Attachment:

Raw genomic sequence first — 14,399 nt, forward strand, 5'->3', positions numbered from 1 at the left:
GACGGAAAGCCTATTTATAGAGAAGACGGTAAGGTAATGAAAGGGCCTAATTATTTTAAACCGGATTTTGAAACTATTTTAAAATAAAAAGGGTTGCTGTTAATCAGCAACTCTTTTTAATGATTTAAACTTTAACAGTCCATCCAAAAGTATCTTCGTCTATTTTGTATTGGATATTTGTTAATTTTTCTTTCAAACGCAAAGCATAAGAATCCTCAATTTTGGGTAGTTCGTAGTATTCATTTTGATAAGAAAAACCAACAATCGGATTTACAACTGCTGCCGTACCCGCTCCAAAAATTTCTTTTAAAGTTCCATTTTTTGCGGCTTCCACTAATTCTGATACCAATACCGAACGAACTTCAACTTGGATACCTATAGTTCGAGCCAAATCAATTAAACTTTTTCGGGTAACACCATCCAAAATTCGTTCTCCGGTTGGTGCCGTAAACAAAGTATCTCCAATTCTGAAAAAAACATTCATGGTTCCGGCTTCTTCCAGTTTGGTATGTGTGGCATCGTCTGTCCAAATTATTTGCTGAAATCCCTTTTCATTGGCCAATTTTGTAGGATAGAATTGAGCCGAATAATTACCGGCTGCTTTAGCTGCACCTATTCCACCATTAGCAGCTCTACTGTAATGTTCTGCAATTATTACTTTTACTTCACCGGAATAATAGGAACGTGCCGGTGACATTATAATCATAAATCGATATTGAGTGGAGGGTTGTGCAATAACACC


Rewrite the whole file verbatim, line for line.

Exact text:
Raw genomic sequence first — 14,399 nt, forward strand, 5'->3', positions numbered from 1 at the left:
GACGGAAAGCCTATTTATAGAGAAGACGGTAAGGTAATGAAAGGGCCTAATTATTTTAAACCGGATTTTGAAACTATTTTAAAATAAAAAGGGTTGCTGTTAATCAGCAACTCTTTTTAATGATTTAAACTTTAACAGTCCATCCAAAAGTATCTTCGTCTATTTTGTATTGGATATTTGTTAATTTTTCTTTCAAACGCAAAGCATAAGAATCCTCAATTTTGGGTAGTTCGTAGTATTCATTTTGATAAGAAAAACCAACAATCGGATTTACAACTGCTGCCGTACCCGCTCCAAAAATTTCTTTTAAAGTTCCATTTTTTGCGGCTTCCACTAATTCTGATACCAATACCGAACGAACTTCAACTTGGATACCTATAGTTCGAGCCAAATCAATTAAACTTTTTCGGGTAACACCATCCAAAATTCGTTCTCCGGTTGGTGCCGTAAACAAAGTATCTCCAATTCTGAAAAAAACATTCATGGTTCCGGCTTCTTCCAGTTTGGTATGTGTGGCATCGTCTGTCCAAATTATTTGCTGAAATCCCTTTTCATTGGCCAATTTTGTAGGATAGAATTGAGCCGAATAATTACCGGCTGCTTTAGCTGCACCTATTCCACCATTAGCAGCTCTACTGTAATGTTCTGCAATTATTACTTTTACTTCACCGGAATAATAGGAACGTGCCGGTGACATTATAATCATAAATCGATATTGAGTGGAGGGTTGTGCAATAACACC